Pre-2020, Unemployment in Australia and the UK was the lowest it’s been since 2011 and investment into Employer Branding was at an all time high in order to attract the right type of talent.
Then post COVID, Australia reached a record high unemployment rate of 7.62% in June 2020 and UK’s rate is expected to grow from 4.9% to 7.7% by June 2021 according to the Bank of England.
Global market changes have created unexpected demand in certain industries and the shift to remote work models has broadened the scope for companies to access skills from all over the world. Greater pressures have been placed on hiring practises with increased focus on Diversity and Inclusion.
The employment market is changing and new challenges are emerging everyday, but with that comes great opportunity. Here’s a few considerations that both Recruiters and Talent Acquisition professionals should be aware of to help them prepare for the Talent Shift of 2021 and beyond.
2020 was a tough year and many businesses were simply unable to survive. Whole industries like Hospitality and Travel for example, were forced to shut down operations and the impacts have been catastrophic.
Suddenly, the hiring landscape flooded with skilled workers who had been laid off, looking for new roles.
Whilst having a candidate rich marketplace can be beneficial for recruiters this also means they will need to work more efficiently to screen the best candidates from the just good enough ones. In hard-hit sectors like Hospitality, how can recruiters support candidates by identifying transferable skills that might be relevant for adjacent markets?
Alongside escalating unemployment rates there’s also been a rising collective fear of leaving secure roles because of the economic uncertainty. People who are unhappy in their roles were delaying any thoughts of moving because they have a relatively good level of job security and would qualify for redundancy.
“Companies are seeing offer rejection rates increase as candidates think carefully about giving up job security to move to a new company.”
Lenka Burnett, Client Services Director at Korn Ferry.
This means opportunity is calling for recruiters to identify passive candidates in the market who may not be satisfied in their jobs, and would be open to moving if approached with attractive opportunities that are aligned to their future goals. Being proactive and warm them up with attractive offers that are aligned to their future goals
Global Talent Market
Companies that were reluctant to adopt new technologies were forced to adapt as the world’s biggest “working from home” experiment unfolded. The experiment seems to have paid off however, with more and more businesses beginning to open their minds to sourcing talent from all over the world. With that, the reliance on a traditional, centralised office space is being rethought too.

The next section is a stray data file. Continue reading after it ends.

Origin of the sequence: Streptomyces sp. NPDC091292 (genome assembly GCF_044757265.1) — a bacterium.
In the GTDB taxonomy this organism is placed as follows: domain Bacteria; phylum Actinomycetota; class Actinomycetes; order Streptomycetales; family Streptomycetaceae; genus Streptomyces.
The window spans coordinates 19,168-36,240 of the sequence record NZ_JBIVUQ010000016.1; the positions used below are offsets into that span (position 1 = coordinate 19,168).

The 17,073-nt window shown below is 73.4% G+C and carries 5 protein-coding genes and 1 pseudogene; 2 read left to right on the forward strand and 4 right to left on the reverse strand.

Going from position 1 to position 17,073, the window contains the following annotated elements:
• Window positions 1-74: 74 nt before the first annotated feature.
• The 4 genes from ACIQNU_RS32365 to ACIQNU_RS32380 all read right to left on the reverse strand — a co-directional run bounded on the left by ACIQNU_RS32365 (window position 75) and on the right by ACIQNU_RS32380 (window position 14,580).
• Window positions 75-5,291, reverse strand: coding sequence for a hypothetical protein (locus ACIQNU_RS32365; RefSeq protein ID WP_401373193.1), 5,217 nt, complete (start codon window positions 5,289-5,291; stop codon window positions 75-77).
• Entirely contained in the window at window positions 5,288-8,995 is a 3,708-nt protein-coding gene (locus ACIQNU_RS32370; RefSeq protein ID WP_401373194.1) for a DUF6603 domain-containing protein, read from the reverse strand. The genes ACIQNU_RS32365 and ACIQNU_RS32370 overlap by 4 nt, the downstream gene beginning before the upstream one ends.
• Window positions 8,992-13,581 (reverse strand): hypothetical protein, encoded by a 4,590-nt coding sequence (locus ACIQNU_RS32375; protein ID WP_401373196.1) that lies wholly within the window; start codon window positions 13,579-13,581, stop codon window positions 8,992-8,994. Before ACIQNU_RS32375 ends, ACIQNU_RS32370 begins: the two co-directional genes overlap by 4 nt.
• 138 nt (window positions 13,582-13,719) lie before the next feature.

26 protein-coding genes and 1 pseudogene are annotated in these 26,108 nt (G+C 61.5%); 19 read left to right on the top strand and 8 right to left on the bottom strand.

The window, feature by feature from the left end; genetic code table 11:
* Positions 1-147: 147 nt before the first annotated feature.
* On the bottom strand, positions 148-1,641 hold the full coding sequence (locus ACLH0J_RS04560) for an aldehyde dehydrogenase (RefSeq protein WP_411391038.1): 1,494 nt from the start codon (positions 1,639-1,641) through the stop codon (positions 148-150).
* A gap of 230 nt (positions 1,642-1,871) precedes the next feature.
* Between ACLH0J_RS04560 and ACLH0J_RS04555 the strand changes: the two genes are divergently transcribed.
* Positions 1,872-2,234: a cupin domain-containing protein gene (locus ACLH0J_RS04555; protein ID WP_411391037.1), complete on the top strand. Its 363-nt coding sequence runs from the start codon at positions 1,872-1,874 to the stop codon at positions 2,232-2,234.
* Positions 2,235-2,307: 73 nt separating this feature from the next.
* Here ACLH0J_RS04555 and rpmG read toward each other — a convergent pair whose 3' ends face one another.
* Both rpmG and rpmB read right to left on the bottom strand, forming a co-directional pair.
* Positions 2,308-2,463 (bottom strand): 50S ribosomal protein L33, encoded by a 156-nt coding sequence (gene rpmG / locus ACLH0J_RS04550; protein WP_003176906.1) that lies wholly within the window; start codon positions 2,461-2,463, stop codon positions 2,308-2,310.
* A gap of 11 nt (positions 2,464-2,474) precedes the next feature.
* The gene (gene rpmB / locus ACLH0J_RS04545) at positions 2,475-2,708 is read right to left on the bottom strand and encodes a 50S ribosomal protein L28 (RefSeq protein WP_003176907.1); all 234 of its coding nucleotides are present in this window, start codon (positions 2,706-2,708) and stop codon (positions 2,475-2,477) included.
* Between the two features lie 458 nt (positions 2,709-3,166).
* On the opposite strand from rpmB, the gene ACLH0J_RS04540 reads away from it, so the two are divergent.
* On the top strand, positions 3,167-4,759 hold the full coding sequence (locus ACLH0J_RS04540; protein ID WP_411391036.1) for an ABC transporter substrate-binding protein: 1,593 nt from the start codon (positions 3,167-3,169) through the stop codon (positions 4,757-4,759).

The shift to a remote-first working environment and the widespread adoption of collaboration tools and online conferencing software like Zoom means the talent market has gone fully global. This in turn presents a huge opportunity for recruiters to facilitate job movement.
“We envision a future where home-based work remains a permanent option for many organisations and the people working within them but one that is integrated within a network of organisational spaces.”
“Reimagining the Urban Office” Harvard Business Review.
Agencies can expand their operations and become truly global businesses. Understanding if current and future candidates are open to remote work first up means they can expand the geography of roles for which they would be open to shortlist for.
Shifting market conditions and global economic volatility has meant that previous labour market predictions are out the window. Recruiters will need to be on the front foot of new developments that affect them specifically. For example, the Groceries, Shipping and Logistics industries hit record hiring peaks at the start of the year, followed by a cooling off period.
The rising investment into Sustainability has meant the Environmental Sector has been trending upward in recent years, with companies across all industries and all continents needing to build these considerations into their business priorities.
Rethinking and reshaping the way you analyse job requirements and match talent, will allow you to creatively shortlist a vacancy when years of experience may not be achievable.
All of us are experiencing a phase of talent mobilisation – which can feel stressful for some. The opportunity for recruiters however, and the impact they can have on economic growth is promising. The emergence of new industries can create a square peg, round hole scenario.
Recruiters should work to understand candidates transferable skills to cross-sell into newly created roles. If done well, this supports candidate pools better with broadened opportunities. Smart recruiters should be leveraging the opportunities in the Talent Shift of 2021, helping their candidates find access to a wider breadth of life-changing work opportunities, and consulting closely with clients to help them achieve new business goals that will ensure they prosper long beyond the global health crisis.